Payments technology services company Jack Henry & Associates is aiming to revive its hunt for acquisitions this year, with lots of newly discounted targets thanks to the public stock market's downturn.
Jack Henry CEO David Foss gave that outlook last week while he was discussing the Monett, Missouri-based company’s quarterly earnings report. “I'm pretty optimistic on calendar (year) ‘22 as a year where Jack Henry can get back into the game, as far as M and A,” Foss said on the May 4 conference call with analysts, referencing mergers and acquisitions.
Jack Henry, which sells its technology services to banks and credit unions as well as other companies, might have pursued six acquisitions annually 15 years ago to absorb innovative technologies, but activity ebbed as prices for companies climbed.
“In the past couple of years, it's been almost impossible to get a deal done because valuations were crazy,” Foss said. “So, we've focused heavily on organic development efforts.” One of those projects has been overhauling the way it sells services to customers to unbundle them and make them available on the public cloud, the company said in a February press release.
Targets for the publicly-traded Jack Henry now include companies that had completed an initial public offering recently, but have seen their stock prices drop in the market’s downturn, and also those that had been planning to go public, but missed that window of opportunity before the markets soured.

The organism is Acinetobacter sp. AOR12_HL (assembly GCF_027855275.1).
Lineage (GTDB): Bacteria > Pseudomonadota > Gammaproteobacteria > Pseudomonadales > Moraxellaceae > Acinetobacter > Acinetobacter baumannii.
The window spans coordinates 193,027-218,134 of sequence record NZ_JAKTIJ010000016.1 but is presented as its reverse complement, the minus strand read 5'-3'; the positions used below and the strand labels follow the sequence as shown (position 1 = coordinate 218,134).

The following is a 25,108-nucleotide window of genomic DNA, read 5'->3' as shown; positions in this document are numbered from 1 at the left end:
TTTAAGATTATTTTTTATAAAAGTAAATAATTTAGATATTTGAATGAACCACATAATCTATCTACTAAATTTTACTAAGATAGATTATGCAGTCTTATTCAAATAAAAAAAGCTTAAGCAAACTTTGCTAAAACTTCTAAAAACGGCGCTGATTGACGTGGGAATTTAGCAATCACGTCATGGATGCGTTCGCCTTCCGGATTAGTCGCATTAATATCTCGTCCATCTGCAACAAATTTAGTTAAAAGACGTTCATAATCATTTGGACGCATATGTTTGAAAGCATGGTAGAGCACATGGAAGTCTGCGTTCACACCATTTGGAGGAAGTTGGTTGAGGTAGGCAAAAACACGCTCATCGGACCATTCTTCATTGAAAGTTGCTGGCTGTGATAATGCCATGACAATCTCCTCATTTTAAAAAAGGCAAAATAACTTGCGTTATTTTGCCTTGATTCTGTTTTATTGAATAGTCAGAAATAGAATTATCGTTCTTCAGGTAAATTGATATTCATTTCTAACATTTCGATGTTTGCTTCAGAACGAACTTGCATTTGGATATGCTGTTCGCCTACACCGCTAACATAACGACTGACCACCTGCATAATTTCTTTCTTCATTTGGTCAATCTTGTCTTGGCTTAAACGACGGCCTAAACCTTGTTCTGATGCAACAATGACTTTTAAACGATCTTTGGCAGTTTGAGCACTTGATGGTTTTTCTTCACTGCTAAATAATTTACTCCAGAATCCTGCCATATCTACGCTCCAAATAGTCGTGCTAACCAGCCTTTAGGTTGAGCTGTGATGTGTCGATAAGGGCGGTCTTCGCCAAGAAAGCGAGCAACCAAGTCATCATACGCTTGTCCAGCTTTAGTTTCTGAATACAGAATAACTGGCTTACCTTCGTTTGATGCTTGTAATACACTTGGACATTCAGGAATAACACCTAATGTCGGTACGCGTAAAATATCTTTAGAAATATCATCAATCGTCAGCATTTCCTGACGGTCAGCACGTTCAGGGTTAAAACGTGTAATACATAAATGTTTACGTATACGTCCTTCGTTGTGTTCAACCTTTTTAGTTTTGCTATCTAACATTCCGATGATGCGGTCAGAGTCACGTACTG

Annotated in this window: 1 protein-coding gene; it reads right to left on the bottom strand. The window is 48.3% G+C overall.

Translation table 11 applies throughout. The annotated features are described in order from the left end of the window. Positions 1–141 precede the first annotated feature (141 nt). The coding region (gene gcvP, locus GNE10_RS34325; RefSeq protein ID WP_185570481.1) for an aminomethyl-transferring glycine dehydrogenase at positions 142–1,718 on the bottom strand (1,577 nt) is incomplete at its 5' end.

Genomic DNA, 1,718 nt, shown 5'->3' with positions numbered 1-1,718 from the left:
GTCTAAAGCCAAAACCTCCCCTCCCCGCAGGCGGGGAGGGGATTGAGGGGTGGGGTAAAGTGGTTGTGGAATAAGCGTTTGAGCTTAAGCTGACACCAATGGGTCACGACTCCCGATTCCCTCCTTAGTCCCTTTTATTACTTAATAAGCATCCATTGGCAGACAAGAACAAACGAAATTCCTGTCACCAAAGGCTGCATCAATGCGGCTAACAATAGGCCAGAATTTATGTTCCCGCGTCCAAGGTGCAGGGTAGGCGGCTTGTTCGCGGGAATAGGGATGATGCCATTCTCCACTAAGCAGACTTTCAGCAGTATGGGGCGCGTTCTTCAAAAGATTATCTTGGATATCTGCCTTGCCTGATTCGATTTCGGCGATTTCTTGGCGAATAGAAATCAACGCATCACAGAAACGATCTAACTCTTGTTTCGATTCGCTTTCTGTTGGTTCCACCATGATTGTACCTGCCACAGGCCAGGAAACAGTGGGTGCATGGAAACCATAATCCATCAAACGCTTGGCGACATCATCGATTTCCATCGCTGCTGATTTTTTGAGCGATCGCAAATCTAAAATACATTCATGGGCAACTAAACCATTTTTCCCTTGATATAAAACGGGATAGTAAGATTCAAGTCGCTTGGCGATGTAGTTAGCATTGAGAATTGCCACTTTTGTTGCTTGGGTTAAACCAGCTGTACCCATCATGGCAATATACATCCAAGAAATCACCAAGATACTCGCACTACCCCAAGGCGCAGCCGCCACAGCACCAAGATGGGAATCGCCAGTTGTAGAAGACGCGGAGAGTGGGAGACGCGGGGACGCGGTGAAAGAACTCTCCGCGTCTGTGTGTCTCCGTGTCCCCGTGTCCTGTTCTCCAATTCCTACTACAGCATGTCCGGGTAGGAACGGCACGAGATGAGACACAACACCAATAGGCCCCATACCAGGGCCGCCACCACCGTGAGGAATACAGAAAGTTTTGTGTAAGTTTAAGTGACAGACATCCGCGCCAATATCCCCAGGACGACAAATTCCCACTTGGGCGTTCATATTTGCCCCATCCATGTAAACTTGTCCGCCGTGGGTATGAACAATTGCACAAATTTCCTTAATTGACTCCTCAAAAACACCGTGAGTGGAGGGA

With respect to the former, Foss said: “Several companies went public last year and probably, technically shouldn't have gone public,” he opined on the call. “Now, their valuation has dropped significantly. They have shareholders that are kind of wondering what the future looks like.”
Even more attractive to Jack Henry may be the ones that missed the chance to sell stock in an IPO. “There are a lot of companies in our space, who were on the sidelines, who were kind of prepping to go public, given the frothiness of the market, and now that is all stopped,” he said. For those companies now considering private capital instead, they might “find a really nice partner like Jack Henry — I think you would look seriously at talking to Jack Henry.”
He highlighted the company’s past ability to integrate acquisitions and noted that it has been a “disciplined buyer,” meaning that it was unlikely to be lured into overpaying for an acquisition when prices soared in recent years. Foss made the comments in response to an analyst question about potential acquisitions.
As Jack Henry is becoming more acquisitive again, it doesn’t have as many product holes to fill so it’s most likely to buy businesses that it can connect to one of its existing operations, the CEO said.
“Most of the acquisitions we look at are things that we can connect to something we already have, and create that one plus one equals three type scenario for for Jack Henry customers,” Foss said.
For the first three months of the year, which is the company's fiscal third quarter, Jack Henry's net income rose 19% to $84.7 million over the year-ago period while revenue increased 10% to $478.3 million, the company said in its earnings release. The company says it provides transactions processing, automation of business processes, and information management services for about 8,400 financial institutions and corporate entities.